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To Kill With Intrigue (1977)

10_gkaals1004To Kill With Intrigue [劍花煙雨江南] (1977)

Starring Jackie Chan, Hsu Feng, Sin Il-Ryong, Yu Ling-Lung, George Wang Jue, Tung Lam, Ma Kei, Kong Ching-Ha, Chan Wai-Lau, Lee Man-Tai, Chan San-Yat

Directed by Lo Wei

Expectations: Moderate.

twostar


Coming off of one of the best early Jackie Chan films, here’s one of the worst! To Kill With Intrigue is one of the most convoluted and hard-to-follow wuxia films I’ve ever seen, saved only marginally by its grouping of fun, well-choreographed fights. The “intrigue” in the film’s title refers to the many needless and overly complicated plot points, but, y’know… To Kill with Needless and Overly Complicated Plot Points just doesn’t have that same je ne sais quoi.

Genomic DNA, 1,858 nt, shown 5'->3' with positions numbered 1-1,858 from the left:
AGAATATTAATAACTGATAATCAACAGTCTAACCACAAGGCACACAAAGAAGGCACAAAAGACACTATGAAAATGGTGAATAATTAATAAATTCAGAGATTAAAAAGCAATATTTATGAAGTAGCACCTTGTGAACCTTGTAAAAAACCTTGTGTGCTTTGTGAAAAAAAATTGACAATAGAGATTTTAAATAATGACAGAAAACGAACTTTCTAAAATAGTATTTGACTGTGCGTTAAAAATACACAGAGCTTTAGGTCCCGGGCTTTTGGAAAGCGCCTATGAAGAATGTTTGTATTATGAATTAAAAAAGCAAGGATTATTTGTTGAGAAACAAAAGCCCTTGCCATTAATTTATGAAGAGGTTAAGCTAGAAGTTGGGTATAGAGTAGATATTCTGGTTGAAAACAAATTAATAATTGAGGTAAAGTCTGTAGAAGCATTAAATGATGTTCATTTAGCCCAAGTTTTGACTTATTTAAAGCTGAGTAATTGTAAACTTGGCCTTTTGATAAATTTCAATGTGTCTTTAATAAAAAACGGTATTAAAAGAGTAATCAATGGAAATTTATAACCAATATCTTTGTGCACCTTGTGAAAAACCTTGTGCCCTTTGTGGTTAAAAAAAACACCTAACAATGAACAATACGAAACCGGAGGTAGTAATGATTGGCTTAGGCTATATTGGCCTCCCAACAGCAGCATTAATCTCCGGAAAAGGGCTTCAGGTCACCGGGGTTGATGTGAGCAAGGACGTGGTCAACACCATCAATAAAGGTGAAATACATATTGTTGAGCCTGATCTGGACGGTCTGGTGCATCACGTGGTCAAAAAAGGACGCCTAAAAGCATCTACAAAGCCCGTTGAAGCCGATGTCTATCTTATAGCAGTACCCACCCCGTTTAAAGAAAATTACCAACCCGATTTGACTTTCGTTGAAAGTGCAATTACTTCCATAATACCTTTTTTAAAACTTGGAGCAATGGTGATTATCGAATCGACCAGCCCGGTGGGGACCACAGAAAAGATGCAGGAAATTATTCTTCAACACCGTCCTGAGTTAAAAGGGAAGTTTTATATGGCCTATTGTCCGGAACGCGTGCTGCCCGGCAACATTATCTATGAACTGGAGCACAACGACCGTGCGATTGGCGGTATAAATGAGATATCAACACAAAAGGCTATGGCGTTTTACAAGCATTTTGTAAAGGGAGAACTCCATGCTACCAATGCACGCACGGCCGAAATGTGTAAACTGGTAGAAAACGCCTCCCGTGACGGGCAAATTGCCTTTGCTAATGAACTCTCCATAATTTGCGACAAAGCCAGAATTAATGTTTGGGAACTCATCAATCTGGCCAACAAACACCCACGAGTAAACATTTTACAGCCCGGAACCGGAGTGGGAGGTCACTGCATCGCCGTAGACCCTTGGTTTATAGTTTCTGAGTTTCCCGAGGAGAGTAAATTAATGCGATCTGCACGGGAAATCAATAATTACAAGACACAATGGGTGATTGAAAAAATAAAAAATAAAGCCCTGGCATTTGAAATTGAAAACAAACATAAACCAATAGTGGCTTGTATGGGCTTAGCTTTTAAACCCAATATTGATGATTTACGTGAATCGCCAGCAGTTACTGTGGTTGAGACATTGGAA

And how will I sum up the gist of To Kill With Intrigue‘s plot into one paragraph? It’s just not possible, but the basics are: Jackie’s parents are murdered by the Killer Bees clan (is this where Wu-Tang got the name?), but just as Jackie is about to kill the one responsible, she outs Jackie’s father as the murderer of her parents! They spare each other, and thus begins a weird love/hate relationship that exists to further the plot where it shouldn’t be able to go, and also to overly complicate things (of course). Anyway, the real story is Jackie searching the countryside for his pregnant girlfriend who he sent to safety with his friend right before the Killer Bees attacked.

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Pumping Iron (1977)

pumping_ironStarring Arnold Schwarzenegger, Lou Ferrigno, Matty Ferrigno, Victoria Ferrigno, Mike Katz, Franco Columbu, Ed Corney, Ken Waller, Serge Nubret

Directed by George Butler & Robert Fiore

Expectations: High.

threehalfstar